Prime Minister Narendra Modi has very often brought up the idea of cricket as a soft power for India. When former cricketer Imran Khan was elected Pakistan’s PM, Modi, congratulating Khan, spoke of cricket diplomacy to forge peace between the two nations. And when it comes to maintaining ties with our other neighbours (Bangladesh, Sri Lanka, Afghanistan), we have repeatedly used our cultural similarities to initiate peace talks.
Do you know why?
Because for decades, ‘soft power’ has been an important foreign policy in India – with Bollywood and cricket taking the forefront in maintaining diplomatic relations. And what is soft power really?
When you think of a country’s might, you probably envision images of its military or economic prowess. That’s hard power. But soft power isn’t meted out with a gun, or with monetary success: it’s a subtle measure of global influence and your nation’s identity. For example, China is seen as a leader in green manufacturing, while Italy’s soft power is the Pope and the Catholic culture. The UK has less military might as compared to the US, Russia, China or even India, but its image as a former coloniser acts as a soft power in influencing other nations in its support.
So even though you would rarely hear these words in a diplomatic context, its colossal implications aren’t alien to world leaders. And what are the soft powers that India uses to further its diplomatic goals?
Pranayam for peace
One of the greatest Yoga masters of the 20th century, it was Swami Vivekananda who introduced the Indian philosophies of Vedanta and Yoga to the western world in 1893. And since then it’s popularity has only been increasing. Today there are over 36 million Yoga practitioners in the US alone (up from 20.4 million in 2012).
Yoga is multi-billion dollar industry – $16 billion. In the UK, Yoga was one of Google’s top searched words in 2016. And every time someone looks up Yoga, they are reminded of where it came from. And Indians were quick to make this a political tool. After coming to power, the Modi government was quick to harness yoga as the country’s soft power. It rallied to get 21st June recognised as World Yoga Day marking celebrations in hundreds of cities around the world. Tens of thousands of people assemble to practice yoga together breaking Guinness World Records. In Rajpath, New Delhi, close to 36,000 people attended a single yoga class in 2015, then in 2018, 1 lakh people gathered for a session in Kota, Rajasthan.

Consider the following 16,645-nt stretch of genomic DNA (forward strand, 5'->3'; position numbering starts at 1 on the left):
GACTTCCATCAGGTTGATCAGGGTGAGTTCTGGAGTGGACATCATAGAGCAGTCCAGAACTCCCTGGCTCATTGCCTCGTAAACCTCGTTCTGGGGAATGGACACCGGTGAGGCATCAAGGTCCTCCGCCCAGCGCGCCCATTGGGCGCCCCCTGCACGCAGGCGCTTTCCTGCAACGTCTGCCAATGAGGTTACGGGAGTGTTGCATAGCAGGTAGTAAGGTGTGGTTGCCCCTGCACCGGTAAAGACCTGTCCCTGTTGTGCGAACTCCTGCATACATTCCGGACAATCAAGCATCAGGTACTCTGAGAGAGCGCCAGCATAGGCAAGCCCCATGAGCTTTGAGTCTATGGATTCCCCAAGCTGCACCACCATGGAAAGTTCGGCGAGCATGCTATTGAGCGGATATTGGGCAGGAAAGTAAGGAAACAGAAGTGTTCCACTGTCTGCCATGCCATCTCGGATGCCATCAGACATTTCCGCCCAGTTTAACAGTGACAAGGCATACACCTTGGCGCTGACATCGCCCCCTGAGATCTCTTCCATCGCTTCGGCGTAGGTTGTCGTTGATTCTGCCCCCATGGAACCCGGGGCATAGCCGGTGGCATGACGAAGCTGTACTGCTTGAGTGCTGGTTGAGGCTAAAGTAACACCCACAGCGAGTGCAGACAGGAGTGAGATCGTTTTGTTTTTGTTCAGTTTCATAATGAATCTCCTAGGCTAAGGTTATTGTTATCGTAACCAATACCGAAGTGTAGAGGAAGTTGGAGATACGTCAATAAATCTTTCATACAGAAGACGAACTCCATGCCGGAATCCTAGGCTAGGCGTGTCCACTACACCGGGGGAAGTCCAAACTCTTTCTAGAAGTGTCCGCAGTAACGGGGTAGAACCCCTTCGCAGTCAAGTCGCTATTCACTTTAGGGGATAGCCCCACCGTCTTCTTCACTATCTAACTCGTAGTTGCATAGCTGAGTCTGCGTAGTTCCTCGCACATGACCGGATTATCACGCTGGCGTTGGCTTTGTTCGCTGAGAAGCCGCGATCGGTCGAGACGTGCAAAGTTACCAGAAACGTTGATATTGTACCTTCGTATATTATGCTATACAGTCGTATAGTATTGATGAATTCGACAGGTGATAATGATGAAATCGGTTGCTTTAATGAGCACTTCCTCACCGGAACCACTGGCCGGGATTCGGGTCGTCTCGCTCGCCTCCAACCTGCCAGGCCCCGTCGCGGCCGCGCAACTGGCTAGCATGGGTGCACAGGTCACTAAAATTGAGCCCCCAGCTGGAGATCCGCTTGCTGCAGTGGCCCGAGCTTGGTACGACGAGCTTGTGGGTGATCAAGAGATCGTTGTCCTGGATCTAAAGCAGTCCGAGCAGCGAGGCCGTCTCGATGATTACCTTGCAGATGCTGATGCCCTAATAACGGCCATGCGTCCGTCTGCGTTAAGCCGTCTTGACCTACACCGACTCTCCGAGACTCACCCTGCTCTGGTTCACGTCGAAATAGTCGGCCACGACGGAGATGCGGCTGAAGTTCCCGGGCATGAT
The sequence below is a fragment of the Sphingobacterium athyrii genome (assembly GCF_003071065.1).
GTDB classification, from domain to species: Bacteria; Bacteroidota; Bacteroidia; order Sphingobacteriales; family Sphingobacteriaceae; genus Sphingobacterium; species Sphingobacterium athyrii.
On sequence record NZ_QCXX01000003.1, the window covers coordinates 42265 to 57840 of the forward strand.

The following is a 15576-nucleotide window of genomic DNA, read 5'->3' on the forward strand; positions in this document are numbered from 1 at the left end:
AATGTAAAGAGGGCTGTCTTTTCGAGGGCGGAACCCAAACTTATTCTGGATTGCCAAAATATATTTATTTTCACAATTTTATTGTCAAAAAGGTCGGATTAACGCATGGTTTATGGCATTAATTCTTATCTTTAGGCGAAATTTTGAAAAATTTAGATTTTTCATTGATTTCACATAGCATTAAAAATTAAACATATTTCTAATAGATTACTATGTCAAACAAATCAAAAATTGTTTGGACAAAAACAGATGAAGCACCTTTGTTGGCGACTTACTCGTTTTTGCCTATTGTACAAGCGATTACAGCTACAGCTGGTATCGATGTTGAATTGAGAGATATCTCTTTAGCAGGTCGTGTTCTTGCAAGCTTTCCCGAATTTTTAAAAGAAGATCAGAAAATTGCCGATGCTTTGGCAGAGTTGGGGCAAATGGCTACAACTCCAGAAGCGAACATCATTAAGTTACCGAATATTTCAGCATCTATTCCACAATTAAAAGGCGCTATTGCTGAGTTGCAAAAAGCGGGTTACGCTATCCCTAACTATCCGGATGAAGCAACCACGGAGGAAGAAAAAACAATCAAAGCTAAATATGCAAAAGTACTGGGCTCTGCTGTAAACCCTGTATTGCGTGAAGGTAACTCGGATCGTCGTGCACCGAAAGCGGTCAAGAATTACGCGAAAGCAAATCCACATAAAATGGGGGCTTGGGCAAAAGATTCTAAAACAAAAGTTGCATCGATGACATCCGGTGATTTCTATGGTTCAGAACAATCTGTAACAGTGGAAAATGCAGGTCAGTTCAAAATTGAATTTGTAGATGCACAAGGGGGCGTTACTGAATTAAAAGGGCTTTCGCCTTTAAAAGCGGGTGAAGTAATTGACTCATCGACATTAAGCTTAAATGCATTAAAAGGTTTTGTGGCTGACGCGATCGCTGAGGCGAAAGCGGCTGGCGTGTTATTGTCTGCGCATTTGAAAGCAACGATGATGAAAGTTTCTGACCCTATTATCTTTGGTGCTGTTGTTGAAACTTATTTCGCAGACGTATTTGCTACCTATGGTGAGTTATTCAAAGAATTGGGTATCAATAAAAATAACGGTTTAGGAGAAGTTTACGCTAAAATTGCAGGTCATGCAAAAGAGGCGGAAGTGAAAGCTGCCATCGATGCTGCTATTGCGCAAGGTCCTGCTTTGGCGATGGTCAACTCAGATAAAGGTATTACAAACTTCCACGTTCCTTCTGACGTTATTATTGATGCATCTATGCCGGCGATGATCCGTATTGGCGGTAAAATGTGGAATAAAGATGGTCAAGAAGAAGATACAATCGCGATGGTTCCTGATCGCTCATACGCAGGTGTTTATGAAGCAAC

And this is not just in India – from Times Square in New York to the National Museum in Dhaka, world records are broken regularly. In 2017, over 180 countries held yoga sessions on 21st June. It took years, but India has finally made yoga as an official soft power. Since 2006, yoga gurus like Sri Sri Ravi Shankar have been trying to lobby the UN to declare a world yoga day. And after a vigorous push in 2014, the United Nations General Assembly put the date in the calendar.
World Yoga Day is being promoted as “yoga for peace” putting out the image that we are a peace loving nation. As a result, surveys by Adam Robert have found that India was better placed than China to build ‘supportive international networks’.
Analysts have termed it “Yoga diplomacy”. And what’s the purpose of this diplomacy? It puts India on the map. Around the world, Yoga is bringing in so much profit that no country can dare argue about it. Researches have suggested that countries with higher cultural influence attract more trust and can persuade other nations of their political goals more easily. And Yoga has helped India do just that. Today India is among the top 20 most influential nations in the world.
Ayurveda – when modern medicine fails
Besides yoga, Ayurveda (which can be translated as “science of life”), an ancient practice, is another Indian soft power tool. At present, there are about 2000 Ayurvedic Retreat centres around the world, and out of which about 100 centres are based in the United States. They employ and heal thousands of people and their popularity has made Ayurveda an inseparable part of their local communities. And this is not just in West.
During war time, India sent Ayurvedic medicines to Iran, Iraq and other Gulf countries because for them importing Western medicine was a costly affair due to high export tariffs by the US. The same thing happened with Russia during the cold war. By doing so India used traditional healthcare to win trust in these countries and acquire their political support. Even today, Turkey, Iran and Russia are one of the premier importers of Vedic medicines. India is the second largest exporter of herbal medicine after China – such is our reach.